This was a quiet week for me. I didn’t have any grand adventures, but I got a lot accomplished.
I have been working a lot on my research proposal this week. I want to have a first draft ready within a week or two. Over a month ago, I thought I was getting close to having it ready, but then I found more sources that I needed to study. That took a while.
I have been working on a list of archaeological sites that I plan to examine for my PhD. I think that I finally have a complete list, at least for now. It includes 199 sites. I have tracked down many of the publications pertaining to these sites, and I have a list of resources that I still need. I decided to purchase a few of the books, and I will look for others at the libraries in Jerusalem the next time I go there. There are some journal articles that I hope to find online, but so far they have eluded me.
Now I am working on a preliminary data analysis of the sites to see if I can find any interesting patterns. I want to contrast the locations of the Late Bronze Age sites with those of the Iron Age I sites. I also want to see if the site type (city, village, farm, cemetery, etc) has any correlation with its location. It will be interesting to see what I find.
I made a map with each of the sites plotted on it, but unfortunately the numbers turned out really fuzzy, so I will have to re-do it.
As you may know, ever since I arrived here at Ariel, I have been trying to get a student ID card. It is very beneficial to have one for multiple reasons. First, it has a chip that acts as a key at all of the gates onto campus. Second, it works as a library card at the campus library. Additionally, I can use it as ID at a variety of off-campus locations to prove I’m a student in order to get student discounts and access to libraries at other universities.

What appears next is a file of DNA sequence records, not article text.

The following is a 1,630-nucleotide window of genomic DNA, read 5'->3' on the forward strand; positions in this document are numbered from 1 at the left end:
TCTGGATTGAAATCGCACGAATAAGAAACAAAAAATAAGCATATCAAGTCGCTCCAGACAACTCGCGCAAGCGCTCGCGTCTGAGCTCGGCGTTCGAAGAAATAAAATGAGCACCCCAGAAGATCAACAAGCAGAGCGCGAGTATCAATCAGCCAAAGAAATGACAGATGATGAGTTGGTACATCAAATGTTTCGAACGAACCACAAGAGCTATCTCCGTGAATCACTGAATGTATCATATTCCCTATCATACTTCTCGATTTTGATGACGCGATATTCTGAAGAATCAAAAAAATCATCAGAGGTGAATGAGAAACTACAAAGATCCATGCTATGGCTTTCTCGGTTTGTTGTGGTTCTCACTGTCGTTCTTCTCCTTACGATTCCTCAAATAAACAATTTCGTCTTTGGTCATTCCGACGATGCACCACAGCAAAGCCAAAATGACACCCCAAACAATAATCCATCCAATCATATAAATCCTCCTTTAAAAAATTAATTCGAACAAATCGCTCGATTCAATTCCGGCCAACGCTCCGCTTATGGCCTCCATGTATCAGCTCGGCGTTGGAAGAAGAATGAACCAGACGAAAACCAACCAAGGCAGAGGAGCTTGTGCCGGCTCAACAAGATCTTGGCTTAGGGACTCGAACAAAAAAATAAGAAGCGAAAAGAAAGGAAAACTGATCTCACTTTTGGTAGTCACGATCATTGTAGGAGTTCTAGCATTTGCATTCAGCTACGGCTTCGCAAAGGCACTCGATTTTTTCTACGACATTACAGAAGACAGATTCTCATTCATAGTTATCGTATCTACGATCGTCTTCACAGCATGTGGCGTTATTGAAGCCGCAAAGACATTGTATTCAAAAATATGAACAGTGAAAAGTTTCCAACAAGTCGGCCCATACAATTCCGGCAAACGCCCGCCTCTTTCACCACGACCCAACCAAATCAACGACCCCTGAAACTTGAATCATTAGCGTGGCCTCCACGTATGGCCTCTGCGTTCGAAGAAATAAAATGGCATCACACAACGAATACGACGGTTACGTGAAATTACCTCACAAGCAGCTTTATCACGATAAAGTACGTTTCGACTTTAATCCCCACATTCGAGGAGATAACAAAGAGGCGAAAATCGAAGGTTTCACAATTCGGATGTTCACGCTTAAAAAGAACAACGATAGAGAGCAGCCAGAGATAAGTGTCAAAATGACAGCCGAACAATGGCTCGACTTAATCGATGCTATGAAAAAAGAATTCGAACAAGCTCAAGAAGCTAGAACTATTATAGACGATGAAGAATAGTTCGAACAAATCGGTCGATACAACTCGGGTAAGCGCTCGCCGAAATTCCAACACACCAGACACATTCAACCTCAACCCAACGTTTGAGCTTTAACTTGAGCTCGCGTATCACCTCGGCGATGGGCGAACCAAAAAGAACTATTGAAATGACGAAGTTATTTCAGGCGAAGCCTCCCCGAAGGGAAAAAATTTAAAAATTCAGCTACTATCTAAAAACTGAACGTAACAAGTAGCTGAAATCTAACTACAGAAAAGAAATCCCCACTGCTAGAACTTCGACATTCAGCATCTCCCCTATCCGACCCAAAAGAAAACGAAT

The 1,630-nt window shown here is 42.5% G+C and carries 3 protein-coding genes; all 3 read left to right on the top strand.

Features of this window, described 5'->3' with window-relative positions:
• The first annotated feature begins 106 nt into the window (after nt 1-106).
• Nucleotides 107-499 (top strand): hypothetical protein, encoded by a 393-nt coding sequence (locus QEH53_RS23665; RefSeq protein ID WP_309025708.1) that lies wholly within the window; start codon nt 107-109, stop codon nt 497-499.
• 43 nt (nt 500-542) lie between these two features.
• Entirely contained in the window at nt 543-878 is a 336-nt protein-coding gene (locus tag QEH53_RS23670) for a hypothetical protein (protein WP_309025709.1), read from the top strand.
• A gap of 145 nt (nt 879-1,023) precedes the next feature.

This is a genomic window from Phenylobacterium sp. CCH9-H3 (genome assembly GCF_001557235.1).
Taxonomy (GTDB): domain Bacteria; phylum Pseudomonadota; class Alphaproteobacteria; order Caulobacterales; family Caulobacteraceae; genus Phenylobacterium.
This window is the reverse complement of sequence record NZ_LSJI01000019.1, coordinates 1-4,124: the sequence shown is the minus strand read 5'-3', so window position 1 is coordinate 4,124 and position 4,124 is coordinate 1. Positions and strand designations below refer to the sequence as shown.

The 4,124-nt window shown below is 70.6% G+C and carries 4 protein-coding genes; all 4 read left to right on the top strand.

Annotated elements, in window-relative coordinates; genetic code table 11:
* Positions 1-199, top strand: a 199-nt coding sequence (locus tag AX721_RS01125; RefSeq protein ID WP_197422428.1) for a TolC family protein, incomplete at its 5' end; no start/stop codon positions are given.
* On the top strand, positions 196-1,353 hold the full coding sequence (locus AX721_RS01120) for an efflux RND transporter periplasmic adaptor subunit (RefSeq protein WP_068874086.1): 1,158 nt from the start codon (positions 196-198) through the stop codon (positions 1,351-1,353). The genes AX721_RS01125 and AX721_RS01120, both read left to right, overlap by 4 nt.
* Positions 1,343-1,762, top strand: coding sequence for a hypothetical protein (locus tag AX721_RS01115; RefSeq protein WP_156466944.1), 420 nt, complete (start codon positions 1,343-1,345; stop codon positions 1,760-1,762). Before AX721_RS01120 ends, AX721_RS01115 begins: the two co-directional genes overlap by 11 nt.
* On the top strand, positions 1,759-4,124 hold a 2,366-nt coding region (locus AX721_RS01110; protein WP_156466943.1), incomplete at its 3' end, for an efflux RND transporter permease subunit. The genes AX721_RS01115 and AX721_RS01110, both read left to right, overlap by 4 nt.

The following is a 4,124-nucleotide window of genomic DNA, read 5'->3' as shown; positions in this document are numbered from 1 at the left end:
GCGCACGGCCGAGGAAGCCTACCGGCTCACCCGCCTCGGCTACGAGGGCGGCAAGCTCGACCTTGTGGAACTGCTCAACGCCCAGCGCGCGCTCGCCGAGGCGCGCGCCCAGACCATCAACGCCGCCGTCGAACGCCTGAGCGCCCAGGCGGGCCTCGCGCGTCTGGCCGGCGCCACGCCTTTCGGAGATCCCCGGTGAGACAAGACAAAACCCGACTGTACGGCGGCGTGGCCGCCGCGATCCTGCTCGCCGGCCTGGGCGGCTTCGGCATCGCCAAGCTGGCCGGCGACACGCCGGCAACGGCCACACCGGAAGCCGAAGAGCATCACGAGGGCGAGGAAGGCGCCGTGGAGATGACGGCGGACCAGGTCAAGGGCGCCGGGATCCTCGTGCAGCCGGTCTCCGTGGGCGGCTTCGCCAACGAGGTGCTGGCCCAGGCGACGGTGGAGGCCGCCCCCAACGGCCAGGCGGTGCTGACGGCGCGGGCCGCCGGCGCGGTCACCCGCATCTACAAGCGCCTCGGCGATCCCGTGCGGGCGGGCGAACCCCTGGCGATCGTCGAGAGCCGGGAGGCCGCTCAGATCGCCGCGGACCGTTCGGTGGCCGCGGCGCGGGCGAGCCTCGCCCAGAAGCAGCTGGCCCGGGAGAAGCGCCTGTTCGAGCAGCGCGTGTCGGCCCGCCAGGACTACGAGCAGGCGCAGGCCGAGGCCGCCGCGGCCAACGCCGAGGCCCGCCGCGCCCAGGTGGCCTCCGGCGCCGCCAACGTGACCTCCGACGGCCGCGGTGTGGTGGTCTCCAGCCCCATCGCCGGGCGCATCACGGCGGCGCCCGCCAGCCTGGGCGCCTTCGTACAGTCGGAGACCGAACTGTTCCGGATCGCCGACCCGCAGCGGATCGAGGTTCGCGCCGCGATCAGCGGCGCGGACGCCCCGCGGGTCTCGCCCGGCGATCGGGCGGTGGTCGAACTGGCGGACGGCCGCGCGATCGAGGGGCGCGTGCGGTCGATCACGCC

The one thing that has prevented me from getting the student card is my lack of a Green Pass. The Green Pass, issued by the Department of Health, indicates that a person is vaccinated against COVID, and therefore allowed to access all the places that are restricted to the unvaccinated. I have been trying unsuccessfully to get a Green Pass ever since I arrived in the country. The Department of Health recognizes that I am vaccinated and that I should have a Green Pass. Every time I talk to them, they promise to give me one. And yet, I still don’t have a Green Pass.
Just recently, however, the Department of Health decided to phase out the Green Pass. As soon as the Green Pass was no longer required for entry to university campuses, I headed straight to the administration building and asked for a student card. With the lack of a Green Pass no longer an issue, it took about five minutes for me to get the card and become an officially-recognized student.
I was so excited. I tried it out at the gate closest to my dorm and went in and out several times just for fun. That was two days ago. I have been on and off campus multiple times since. Up till now, if I wanted to go onto campus, I had to treat it as a day trip. I planned everything out in advance, took everything I needed, walked around to the main gate, sneaked past the guard, and didn’t leave campus until I had accomplished everything on my list.